Al-Haram Mosque in Mecca, Saudi Arabia

The al-Haram Mosque in Mecca is Islam's holiest mosque and the destination of millions of pilgrims every year. In its courtyard is the Kaaba, the shrine that determines the direction of Muslim prayers around the world.

The al-Haram Mosque in Mecca, Saudi Arabia, the birthplace of the Prophet Mohammed, is the holiest site in Islam and the largest mosque in the world. All Muslims around the world look to it when they say their prayers. Together with the Prophet 's Mosque in Medina and the al-Aqsa Mosque in Jerusalem, it is one of the three holiest places in Islam.


PICTURES: Al-Haram Mosque in Mecca

Photo gallery: Al-Haram Mosque in Mecca

Kaaba and the Black Stone

In the huge courtyard of the al-Haram Mosque is the Kaaba, that holy of holies in the direction of which all Muslim prayers are said and the mihrabs (prayer niches) of all the mosques of the world are aligned. Because of this and around this inconspicuous black cube of granite, the entire mosque was built.

The very first Kaaba was supposedly built by Adam, the first man, as a house for God on earth. According to the Koran, today's Kaaba was built by Abraham and his son Ismail, among others with the mysterious Black Stone.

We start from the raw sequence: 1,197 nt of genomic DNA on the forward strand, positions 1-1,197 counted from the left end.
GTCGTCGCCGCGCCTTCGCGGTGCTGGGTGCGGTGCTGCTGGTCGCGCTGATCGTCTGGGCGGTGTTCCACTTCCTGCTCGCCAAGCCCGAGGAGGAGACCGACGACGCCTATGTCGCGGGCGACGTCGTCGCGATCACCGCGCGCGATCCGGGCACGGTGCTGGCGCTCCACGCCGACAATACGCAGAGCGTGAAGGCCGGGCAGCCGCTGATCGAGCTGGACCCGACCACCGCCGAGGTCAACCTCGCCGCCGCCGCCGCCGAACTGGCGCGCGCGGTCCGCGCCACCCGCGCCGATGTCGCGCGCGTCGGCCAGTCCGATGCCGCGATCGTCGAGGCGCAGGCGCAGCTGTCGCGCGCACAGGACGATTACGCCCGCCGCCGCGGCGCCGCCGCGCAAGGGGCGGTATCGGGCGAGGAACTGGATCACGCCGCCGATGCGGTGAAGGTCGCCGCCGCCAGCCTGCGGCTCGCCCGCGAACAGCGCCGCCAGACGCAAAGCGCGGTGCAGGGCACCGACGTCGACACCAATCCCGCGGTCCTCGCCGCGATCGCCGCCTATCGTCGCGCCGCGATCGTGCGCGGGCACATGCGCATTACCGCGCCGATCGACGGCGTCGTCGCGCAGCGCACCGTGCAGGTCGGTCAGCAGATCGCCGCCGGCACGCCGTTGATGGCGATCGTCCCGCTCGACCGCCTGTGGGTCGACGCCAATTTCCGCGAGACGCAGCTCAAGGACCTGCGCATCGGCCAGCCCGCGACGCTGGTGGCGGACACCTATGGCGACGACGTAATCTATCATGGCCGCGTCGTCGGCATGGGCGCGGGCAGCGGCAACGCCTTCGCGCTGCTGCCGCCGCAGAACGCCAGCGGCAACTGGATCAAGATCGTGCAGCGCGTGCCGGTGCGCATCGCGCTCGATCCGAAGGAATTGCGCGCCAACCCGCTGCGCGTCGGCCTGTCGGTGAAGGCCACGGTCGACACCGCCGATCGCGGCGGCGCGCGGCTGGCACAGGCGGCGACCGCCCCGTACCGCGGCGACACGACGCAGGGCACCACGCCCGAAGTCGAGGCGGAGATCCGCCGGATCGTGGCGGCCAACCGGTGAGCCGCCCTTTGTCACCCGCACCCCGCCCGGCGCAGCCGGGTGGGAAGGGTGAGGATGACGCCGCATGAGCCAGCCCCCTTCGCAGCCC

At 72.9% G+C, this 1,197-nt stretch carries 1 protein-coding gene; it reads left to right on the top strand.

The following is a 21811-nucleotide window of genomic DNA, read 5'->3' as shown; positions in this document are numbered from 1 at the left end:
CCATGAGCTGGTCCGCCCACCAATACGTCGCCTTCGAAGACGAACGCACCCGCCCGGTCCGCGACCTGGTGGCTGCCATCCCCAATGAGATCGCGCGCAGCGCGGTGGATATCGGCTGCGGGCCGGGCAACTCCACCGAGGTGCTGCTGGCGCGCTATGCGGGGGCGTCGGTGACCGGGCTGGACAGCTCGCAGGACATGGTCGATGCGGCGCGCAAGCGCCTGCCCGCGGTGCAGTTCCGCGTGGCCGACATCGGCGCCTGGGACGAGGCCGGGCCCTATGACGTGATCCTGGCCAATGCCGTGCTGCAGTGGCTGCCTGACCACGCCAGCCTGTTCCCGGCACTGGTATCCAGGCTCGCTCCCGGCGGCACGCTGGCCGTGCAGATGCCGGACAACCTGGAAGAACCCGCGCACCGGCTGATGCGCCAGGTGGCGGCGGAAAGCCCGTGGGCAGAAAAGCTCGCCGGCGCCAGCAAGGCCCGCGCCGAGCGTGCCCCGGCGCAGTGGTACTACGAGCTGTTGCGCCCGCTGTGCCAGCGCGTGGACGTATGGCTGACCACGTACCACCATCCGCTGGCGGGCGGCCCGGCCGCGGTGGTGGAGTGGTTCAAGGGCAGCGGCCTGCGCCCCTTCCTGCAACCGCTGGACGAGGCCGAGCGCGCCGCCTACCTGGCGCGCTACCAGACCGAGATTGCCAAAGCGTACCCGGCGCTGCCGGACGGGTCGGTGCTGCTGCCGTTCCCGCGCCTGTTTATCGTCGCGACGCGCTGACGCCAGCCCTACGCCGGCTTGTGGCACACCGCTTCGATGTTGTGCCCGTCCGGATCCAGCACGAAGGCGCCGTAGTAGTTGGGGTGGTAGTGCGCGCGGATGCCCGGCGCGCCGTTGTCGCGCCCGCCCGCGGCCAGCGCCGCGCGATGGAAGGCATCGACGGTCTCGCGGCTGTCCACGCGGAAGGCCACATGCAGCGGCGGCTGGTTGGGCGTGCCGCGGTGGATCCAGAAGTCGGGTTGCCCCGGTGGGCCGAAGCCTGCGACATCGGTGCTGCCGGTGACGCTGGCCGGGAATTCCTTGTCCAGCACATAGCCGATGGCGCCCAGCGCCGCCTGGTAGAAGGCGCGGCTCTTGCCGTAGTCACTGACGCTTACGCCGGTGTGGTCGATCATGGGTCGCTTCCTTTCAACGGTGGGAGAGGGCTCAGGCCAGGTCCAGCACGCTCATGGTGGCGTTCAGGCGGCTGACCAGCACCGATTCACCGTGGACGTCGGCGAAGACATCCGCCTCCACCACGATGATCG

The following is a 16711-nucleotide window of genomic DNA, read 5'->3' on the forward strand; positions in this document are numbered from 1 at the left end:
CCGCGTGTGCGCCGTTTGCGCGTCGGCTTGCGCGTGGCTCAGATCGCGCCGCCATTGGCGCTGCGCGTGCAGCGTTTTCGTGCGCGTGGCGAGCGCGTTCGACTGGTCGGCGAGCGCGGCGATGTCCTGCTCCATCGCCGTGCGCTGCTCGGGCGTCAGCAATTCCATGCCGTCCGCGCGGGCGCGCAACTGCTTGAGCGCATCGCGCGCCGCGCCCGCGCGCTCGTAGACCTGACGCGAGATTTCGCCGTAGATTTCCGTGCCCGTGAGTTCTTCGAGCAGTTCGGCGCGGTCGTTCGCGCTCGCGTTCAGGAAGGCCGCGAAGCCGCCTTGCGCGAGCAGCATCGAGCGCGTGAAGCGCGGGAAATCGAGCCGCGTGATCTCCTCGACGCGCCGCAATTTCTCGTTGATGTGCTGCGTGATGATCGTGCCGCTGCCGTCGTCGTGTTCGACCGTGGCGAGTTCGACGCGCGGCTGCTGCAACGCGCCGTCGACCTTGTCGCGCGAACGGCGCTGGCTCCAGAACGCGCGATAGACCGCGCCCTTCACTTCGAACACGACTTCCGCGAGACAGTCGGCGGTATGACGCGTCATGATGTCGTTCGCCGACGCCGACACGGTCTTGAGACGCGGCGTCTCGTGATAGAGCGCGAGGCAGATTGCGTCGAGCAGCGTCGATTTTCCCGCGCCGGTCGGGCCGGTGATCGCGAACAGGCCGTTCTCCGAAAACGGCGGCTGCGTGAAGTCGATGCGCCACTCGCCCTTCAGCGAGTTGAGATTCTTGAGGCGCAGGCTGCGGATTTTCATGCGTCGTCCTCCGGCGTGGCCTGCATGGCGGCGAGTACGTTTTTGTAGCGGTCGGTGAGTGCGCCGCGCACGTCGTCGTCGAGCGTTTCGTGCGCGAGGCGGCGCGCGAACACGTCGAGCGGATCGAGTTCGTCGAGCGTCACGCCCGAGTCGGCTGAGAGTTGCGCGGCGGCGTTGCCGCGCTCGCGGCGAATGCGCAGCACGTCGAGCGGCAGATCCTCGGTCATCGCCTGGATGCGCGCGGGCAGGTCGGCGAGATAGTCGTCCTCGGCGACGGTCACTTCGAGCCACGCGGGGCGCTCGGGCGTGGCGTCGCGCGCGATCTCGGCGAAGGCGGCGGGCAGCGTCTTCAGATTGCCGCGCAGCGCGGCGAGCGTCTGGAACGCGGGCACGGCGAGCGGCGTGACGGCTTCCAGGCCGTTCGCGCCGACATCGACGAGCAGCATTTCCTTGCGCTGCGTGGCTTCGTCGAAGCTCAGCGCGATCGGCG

This is still in the Kaaba today and has been an important relic of the Islamic faith since the time of the Prophet Mohammed. Some Muslims consider the Black Stone to be an ordinary stone, while others attribute to it healing powers and the power to forgive sins.

At the centre of the al-Haram Mosque is the Kaaba, the "holy house" towards which Muslims around the world pray, Saudi Arabia - © Sufi / Shutterstock
© Sufi / Shutterstock

The Kaaba received its black cloak at the end of the 7th century from the Abbasids. The "kiswa" consists of a curtain on each side and is renewed every year. The golden lettering is part of the Muslim creed: "There is no God but Allah and Mohammed is his prophet."

The interior of the Kaaba is covered with marble and decorated with gold and silver. Walking around and praying at the Kaaba is one of the highest religious acts a Muslim can perform. According to Muhammad, one prayer in the al-Haram Mosque is worth hundreds of thousands of prayers elsewhere (except in the Al-Aqsa and Prophet's Mosques).

Fountain Zamzam

Next to the Kaaba is the Zamzam well in the courtyard of the Masjia al-Haram. According to Islamic tradition, Allah caused this spring to spring up in order to save the Egyptian slave Hagar and her son Ismail, the first son of Abraham and prophet and messenger of God, from dying of thirst in the desert.


In search of water, Hagar had previously walked back and forth between the two mountains Al-Safa and Al-Marwa seven times - a path that has become a pilgrimage custom today. The source of the well Zamzam is also said to have been the reason for the creation of Mecca. According to tradition, the grandfather of the Prophet Mohammed rediscovered the spring after it had fallen into oblivion.